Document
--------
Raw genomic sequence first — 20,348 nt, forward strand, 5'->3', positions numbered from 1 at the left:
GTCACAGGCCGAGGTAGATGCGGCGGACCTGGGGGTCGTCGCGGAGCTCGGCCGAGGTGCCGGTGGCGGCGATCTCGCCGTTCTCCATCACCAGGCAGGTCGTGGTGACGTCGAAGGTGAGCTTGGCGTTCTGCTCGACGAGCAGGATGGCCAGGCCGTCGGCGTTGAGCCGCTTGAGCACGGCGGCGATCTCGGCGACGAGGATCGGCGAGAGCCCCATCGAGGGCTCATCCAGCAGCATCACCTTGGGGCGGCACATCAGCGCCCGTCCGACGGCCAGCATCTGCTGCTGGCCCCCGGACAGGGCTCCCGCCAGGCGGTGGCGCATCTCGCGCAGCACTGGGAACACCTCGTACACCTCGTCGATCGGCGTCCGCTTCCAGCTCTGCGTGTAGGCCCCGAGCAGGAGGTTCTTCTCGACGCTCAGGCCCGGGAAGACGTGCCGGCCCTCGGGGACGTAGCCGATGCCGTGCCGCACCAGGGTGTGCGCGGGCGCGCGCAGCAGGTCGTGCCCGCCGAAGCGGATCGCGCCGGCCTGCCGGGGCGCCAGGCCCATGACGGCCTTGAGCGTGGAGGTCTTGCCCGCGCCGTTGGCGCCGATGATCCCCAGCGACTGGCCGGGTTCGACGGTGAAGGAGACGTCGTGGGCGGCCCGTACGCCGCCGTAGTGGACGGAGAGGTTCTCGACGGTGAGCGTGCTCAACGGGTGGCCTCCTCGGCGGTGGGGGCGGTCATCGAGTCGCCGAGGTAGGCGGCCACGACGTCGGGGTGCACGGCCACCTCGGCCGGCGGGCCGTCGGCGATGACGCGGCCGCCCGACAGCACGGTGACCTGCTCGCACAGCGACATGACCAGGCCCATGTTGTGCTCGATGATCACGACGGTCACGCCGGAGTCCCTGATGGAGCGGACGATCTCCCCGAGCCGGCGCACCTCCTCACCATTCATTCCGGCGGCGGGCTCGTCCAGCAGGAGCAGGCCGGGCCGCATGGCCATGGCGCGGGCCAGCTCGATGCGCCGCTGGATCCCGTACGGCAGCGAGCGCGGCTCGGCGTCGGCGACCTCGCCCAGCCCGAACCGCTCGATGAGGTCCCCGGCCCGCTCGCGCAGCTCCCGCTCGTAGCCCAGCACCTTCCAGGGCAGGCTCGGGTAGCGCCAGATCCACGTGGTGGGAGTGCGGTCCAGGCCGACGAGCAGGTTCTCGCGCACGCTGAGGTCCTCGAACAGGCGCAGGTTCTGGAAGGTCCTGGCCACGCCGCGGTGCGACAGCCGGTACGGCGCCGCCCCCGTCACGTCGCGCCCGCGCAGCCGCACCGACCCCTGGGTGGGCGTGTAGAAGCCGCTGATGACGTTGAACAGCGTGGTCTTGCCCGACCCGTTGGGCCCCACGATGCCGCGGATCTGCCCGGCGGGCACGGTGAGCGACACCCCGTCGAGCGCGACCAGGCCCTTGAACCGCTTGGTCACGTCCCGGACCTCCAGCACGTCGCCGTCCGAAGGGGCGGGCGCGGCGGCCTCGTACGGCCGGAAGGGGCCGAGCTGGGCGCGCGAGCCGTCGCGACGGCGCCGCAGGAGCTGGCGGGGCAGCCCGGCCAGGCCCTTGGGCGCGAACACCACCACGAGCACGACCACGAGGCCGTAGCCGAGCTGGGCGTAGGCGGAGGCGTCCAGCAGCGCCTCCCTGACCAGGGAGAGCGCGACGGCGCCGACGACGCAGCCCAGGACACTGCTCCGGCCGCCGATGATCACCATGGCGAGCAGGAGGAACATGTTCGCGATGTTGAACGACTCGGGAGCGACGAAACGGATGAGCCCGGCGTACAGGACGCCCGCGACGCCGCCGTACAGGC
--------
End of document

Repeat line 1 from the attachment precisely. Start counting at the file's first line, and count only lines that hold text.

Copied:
Raw genomic sequence first — 20,348 nt, forward strand, 5'->3', positions numbered from 1 at the left: